Just as a new reserve asset cannot and should not be de signed to facilitate the solution of the payments problems of individual countries, it cannot and should not be designed to carry any specific portion of the development burden.  The promotion of growth in the developing countries through coordinated foreign-aid efforts on the part of industrialized nations is highly desirable.  But he complex problems of foreign aid and growth patterns in developing countries should be handled on their own through the various agencies and forums available for this purpose.  We must not further com plicate the already difficult task of devising new ways of assuring adequate supplies of acceptable international liquid assets by saddling that task with the added problems that stem from the needs of developing countries for enlarged inflow of foreign investment capital.
Now for the new asset.  Whether it be conceived as an asset that can be owned, such as reserve units of one sort or another, or as an extension of automatic access to borrowing facilities, it will be credit in one form or another.  This means that it must be based on assets of real value.  For a reserve unit, the currencies making up the unit must be useable currencies.
This is why it has been appropriate, in the first instance, to pursue the search for agreement within the framework of the Group of Ten.  These ten countries plus Switzerland, which has joined them in the current studies, possess practically all the useable currencies of the world.  While contributors to a new reserve unit ought not to be limited to the Group of Ten countries, ‘there should be self-qualifying criteria based on the usefulness of the contributing countries’ currencies.  At the present time such criteria might add three to five countries to the Group of Ten.  Others could be added in later years as they achieved the requisite financial strength and stability.
In considering the credentials of the Group of Ten in connection with any new reserve asset, it must be remembered that this Group evolved as the result of essentially automatic criteria.  Any country willing and able to contribute $100 million or more in useable currencies to the General Arrangements to Borrow at the time of their negotiation in the fail of 1961 was welcome.  At least one country, Austria, that could have met the requirements was unwilling to do so at the time and so did not join the Group.
There are some ho have said that the creation of a new reserve unit based on those currencies that are readily useable would be some form of favoritism and would be unfair to the developing countries.  This reasoning is difficult to follow.  For it has always been the intention of the Group of Ten to see to it that a portion of the new assets to be created would be made available, free and gratis, in one form or another, to non-participating countries.  On the other hand, currencies that are inconvertible or not generally useful in international dealings cannot contribute to the strength and acceptability of a new reserve asset.  They have no place in such an asset, which must be carefully constructed out of useful currencies o as to ensure its ready and widespread acceptability.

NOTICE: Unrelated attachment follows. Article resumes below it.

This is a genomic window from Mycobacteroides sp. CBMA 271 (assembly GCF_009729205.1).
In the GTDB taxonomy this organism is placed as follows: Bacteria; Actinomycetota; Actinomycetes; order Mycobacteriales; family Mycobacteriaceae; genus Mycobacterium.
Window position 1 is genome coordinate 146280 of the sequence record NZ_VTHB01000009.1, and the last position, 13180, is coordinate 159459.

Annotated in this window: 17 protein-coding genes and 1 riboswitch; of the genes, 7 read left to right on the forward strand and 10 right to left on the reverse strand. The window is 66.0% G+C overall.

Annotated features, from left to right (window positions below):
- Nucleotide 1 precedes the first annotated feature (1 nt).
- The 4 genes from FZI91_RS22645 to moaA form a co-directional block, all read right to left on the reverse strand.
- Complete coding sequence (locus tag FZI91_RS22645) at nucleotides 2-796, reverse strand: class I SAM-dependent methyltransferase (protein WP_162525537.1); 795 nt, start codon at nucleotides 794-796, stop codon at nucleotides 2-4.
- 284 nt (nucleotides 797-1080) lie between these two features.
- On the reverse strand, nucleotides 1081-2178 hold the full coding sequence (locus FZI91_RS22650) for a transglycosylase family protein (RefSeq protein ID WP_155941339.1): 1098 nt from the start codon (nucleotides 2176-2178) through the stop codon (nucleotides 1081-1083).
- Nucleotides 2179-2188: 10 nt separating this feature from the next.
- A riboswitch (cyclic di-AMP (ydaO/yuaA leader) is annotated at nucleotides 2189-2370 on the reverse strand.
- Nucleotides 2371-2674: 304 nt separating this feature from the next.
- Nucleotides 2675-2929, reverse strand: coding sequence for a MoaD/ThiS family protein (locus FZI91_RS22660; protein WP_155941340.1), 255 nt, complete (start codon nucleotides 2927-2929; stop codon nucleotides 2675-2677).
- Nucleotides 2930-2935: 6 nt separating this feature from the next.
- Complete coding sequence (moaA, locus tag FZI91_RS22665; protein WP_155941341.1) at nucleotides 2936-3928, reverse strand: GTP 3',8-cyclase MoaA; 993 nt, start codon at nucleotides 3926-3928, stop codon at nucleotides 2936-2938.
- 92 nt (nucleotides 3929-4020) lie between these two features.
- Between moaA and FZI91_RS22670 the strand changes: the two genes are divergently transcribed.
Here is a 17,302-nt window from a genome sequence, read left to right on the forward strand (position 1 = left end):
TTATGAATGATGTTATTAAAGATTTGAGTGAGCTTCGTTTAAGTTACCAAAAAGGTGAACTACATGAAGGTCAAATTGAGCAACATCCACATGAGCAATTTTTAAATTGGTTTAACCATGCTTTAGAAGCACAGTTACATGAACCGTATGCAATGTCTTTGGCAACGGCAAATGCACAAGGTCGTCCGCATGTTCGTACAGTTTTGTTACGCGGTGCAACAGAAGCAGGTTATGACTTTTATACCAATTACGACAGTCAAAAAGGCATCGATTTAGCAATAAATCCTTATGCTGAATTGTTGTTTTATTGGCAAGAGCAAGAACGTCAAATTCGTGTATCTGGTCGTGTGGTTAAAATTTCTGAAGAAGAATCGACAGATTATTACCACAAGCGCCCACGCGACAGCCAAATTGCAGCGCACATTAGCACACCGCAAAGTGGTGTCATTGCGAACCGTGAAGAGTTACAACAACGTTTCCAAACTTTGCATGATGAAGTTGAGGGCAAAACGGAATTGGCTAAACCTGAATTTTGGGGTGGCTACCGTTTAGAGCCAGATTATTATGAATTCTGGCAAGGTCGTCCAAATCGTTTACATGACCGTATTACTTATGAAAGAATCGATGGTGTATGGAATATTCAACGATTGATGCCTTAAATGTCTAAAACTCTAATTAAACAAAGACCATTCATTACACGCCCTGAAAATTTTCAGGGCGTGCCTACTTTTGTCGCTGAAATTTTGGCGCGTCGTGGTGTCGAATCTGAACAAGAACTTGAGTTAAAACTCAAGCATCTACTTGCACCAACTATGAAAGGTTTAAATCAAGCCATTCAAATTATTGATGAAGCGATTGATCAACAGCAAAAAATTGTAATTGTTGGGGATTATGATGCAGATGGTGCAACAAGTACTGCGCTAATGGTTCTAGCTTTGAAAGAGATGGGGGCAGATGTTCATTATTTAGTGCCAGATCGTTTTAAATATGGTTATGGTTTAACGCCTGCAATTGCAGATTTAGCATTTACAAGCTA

Furthermore, I can see little logic to the notion that the countries with useful currencies which are the contributors to the creation of a new reserve asset should not have a special voice in deciding how their currencies should be used.  I firmly believe that the final decisions on a matter of world-wick importance such as this should be taken only in an appropriate world-wide forum, in this case IMF.  But I am equally firm in my defence of a special position for those who contribute the required assets.  A formula of this nature was developed for the General Arrangements to Borrow, with a special place for the contributing countries in a framework of overall IMF arrangements.  This formula has worked reasonably well.  I can see no reason why an improved and updated version of such a formula could not work even better in the administration of a new reserve asset.
The chief unresolved problem in the development of a new reserve unit is its relationship to gold.  This is of vital importance.  Any new unit must be acceptable to be useful, but it must not be more attractive than existing reserve assets or it would have disruptive effects that would outweigh any possible benefits.  While it is possible to imagine that a new unit might replace reserve currencies in the portfolios of Central Banks over a long period of years, it is required in the first instance as a supplement to reserve currencies not as a replacement for them.  Since reserve currency holdings now account for about one-third of the free world’s holdings of reserves, anything that threatens the stability of these holdings must be avoided at all costs.